CONTEXT: Whereas much attention has been paid to identifying mechanisms for decreasing concussion rates in women's soccer players, which strategies are currently being used is unknown. In addition, athletic trainers' (ATs') knowledge and beliefs about the efficacy of concussion-prevention practices have not been studied. OBJECTIVES: To evaluate the concussion-prevention strategies being used in National Collegiate Athletic Association Division I and Division II women's soccer and identify the beliefs of certified ATs regarding mechanisms for preventing concussion. DESIGN: Cross-sectional study. SETTING: Online survey. PATIENTS OR OTHER PARTICIPANTS: A total of 223 women's soccer team ATs employed at Division I or II universities. MAIN OUTCOME MEASURE(S): A survey instrument of structured questions and open-ended, follow-up questions was developed to identify the use of cervical-strengthening programs, headgear, and other techniques for preventing concussion. Questions also addressed ATs' beliefs regarding the effectiveness of cervical strengthening, headgear, and mouthguards in concussion prevention. Data were collected via questionnaire in Qualtrics survey software. Descriptive statistics of frequencies and percentages were calculated for close-ended questions. Open-ended questions were evaluated for common themes, which were then reported by response frequency. RESULTS: Cervical strengthening or stability for concussion prevention was reported by 38 (17.12%) respondents; 153 (69.86%) ATs believed that cervical strengthening would aid in concussion prevention. Seventy-eight (35.49%) reported that their players wore headgear. Nineteen (8.76%) believed that soccer headgear prevented concussions; 45 (20.74%) believed that mouthguards prevented concussions. Education in proper soccer technique was reported by 151 (69.59%) respondents. Fourteen (0.06%) respondents cited nutritional strategies for concussion prevention. CONCLUSIONS: Although ATs believed that cervical strengthening could help prevent concussions, few had implemented this strategy. However, the ATs whose teams used headgear outnumbered those who believed that headgear was an effective prevention strategy. Based on our findings, we saw a disconnect among the current use of concussion-prevention strategies, ATs' beliefs, and the available evidence.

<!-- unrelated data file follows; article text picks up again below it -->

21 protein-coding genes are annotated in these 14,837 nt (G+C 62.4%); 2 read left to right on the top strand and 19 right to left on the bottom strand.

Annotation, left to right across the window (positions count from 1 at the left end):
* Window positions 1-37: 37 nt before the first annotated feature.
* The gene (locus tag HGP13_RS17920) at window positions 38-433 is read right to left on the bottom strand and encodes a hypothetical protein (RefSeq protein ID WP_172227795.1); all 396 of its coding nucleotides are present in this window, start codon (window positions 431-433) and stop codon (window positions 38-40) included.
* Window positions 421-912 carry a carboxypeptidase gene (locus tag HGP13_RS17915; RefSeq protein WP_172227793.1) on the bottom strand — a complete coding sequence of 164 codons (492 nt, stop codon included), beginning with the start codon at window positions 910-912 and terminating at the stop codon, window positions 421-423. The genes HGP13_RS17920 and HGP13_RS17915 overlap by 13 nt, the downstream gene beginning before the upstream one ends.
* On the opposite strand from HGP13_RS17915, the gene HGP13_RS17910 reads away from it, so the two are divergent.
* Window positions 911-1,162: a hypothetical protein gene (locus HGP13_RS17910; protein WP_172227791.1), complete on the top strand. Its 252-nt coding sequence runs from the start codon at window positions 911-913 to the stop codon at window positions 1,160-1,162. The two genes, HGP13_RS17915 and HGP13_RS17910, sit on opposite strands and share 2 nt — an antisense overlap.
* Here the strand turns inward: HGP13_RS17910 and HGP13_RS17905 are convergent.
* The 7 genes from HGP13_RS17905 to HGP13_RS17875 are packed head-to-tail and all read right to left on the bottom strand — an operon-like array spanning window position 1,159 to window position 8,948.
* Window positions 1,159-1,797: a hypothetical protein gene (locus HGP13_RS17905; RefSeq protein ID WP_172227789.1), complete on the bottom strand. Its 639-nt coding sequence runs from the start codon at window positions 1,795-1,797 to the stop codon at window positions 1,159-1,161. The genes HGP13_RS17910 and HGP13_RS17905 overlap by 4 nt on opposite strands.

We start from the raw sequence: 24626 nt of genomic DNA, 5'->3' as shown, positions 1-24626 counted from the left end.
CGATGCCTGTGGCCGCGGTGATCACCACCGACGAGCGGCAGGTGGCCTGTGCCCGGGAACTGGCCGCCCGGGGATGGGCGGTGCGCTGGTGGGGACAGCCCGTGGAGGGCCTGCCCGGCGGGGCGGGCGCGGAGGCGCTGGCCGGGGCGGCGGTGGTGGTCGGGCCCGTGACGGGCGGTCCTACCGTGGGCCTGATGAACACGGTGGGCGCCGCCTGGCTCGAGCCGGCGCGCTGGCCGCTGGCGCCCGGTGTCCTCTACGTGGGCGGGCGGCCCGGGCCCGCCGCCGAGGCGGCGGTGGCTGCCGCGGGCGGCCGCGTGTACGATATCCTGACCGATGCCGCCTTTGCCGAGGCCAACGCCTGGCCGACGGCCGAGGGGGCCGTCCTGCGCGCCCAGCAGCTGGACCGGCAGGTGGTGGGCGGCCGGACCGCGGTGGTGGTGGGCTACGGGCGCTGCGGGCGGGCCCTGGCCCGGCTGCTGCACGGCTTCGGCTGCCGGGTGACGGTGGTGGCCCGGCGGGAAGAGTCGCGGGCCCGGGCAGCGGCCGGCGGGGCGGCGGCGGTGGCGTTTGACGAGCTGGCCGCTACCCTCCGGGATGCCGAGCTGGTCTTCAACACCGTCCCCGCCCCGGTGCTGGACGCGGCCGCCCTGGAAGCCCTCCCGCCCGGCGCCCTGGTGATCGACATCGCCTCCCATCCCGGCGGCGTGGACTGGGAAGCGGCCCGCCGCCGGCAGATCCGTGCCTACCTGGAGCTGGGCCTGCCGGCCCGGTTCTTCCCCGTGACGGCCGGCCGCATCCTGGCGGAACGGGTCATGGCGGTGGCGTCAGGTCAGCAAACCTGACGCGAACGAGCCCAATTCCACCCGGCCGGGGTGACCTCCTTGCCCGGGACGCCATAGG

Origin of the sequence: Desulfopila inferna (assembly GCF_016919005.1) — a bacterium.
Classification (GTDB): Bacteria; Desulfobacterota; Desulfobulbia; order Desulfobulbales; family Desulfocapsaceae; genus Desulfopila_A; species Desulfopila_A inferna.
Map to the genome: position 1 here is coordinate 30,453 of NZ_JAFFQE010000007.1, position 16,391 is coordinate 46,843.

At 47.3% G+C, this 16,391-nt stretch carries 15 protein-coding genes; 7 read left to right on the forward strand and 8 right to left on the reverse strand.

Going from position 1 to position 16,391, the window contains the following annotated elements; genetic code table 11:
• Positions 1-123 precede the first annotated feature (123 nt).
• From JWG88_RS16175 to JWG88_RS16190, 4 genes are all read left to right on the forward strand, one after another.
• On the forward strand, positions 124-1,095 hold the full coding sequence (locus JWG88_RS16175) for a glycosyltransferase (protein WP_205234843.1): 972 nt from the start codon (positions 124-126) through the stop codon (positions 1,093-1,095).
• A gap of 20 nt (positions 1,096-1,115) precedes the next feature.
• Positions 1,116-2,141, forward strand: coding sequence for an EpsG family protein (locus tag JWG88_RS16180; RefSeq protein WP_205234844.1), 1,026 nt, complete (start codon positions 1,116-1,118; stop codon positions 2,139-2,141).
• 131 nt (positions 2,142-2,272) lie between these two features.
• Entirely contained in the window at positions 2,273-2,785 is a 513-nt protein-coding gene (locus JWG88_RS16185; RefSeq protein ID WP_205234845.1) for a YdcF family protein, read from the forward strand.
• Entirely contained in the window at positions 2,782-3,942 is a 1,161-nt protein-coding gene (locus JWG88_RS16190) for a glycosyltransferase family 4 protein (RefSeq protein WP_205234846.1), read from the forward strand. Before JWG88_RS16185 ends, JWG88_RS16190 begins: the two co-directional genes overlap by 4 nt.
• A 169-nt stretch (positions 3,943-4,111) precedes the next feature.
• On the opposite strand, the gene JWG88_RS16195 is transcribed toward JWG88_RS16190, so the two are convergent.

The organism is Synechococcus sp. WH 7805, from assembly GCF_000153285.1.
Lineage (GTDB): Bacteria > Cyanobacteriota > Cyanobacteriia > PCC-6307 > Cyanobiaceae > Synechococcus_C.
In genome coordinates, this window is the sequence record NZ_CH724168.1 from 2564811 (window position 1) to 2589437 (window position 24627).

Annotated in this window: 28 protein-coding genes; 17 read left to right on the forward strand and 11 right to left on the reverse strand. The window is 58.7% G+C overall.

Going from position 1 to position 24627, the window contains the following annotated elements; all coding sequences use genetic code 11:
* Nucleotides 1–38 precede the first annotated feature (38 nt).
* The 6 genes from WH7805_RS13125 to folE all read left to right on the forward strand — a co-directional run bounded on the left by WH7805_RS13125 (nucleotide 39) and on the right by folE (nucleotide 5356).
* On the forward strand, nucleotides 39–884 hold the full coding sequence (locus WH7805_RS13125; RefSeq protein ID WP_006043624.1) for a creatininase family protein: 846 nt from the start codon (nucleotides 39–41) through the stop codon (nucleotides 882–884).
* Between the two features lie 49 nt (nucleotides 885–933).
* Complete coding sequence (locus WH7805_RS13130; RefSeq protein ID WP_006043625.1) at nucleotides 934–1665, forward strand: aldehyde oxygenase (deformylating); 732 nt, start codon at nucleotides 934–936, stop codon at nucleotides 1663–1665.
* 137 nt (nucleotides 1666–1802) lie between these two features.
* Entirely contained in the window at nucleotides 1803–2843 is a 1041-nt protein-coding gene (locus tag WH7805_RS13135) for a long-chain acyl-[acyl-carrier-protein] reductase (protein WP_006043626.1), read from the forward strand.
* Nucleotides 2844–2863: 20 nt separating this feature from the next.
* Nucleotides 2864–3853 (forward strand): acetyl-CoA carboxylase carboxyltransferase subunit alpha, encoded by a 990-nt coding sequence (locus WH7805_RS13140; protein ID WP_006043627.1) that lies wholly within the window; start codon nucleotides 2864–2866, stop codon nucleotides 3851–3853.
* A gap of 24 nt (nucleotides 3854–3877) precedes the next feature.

Assuntos
Concussão Encefálica/prevenção & controle , Conhecimentos, Atitudes e Prática em Saúde , Condicionamento Físico Humano/psicologia , Futebol/lesões , Estudos Transversais , Feminino , Dispositivos de Proteção da Cabeça , Humanos , Protetores Bucais , Músculos do Pescoço/fisiologia , Treinamento de Resistência , Inquéritos e Questionários , Universidades
12.
Dent Traumatol ; 36(5): 538-542, 2020 Oct.
Artigo em Inglês | MEDLINE | ID: mdl-32034882

RESUMO

BACKGROUND/AIMS: The appropriate heating temperature for the fabrication of mouthguards using ethylene vinyl acetate sheets is reported to be 80-120°C. However, the measurement side of the heating temperature has not been determined. The aim of this study was to investigate the influence of the measurement side of the heating temperature when fabricating mouthguards. MATERIALS AND METHODS: Mouthguard sheets of 3.8 mm ethylene vinyl acetate were vacuum-formed on working models until the sheet was heated to 120°C. The sheet temperature was measured at the upper side and the lower side. The thickness of the mouthguard was measured at the labial surface of the central incisor, and the buccal and occlusal surfaces of the first molar. The fit of the mouthguard was examined at the central incisor and the first molar by measuring the distance between the mouthguard and the cervical margin of the working model. Differences in the thickness and fit of the mouthguards were analyzed by two-way analysis of variance. RESULTS: Mouthguard thickness varied among the measured regions of the central incisors and first molars (P < .01). The thicknesses at the labial surface of the central incisor and buccal surface of the first molar were larger when the sheet temperature measured at the lower side was 120°C compared to when the sheet temperature measured at the upper side was 120°C (P < .01). The fit of the mouthguard was better when the sheet temperature measured at the lower side was 120°C (P < .05). CONCLUSIONS: The sheet temperature should be measured at the lower side of the sheet and it should be 120°C for fabricating mouthguards.


Assuntos
Protetores Bucais , Desenho de Equipamento , Etilenos , Temperatura , Vácuo , Compostos de Vinila
13.
Mil Med ; 185(Suppl 1): 190-196, 2020 01 07.
Artigo em Inglês | MEDLINE | ID: mdl-32074346

RESUMO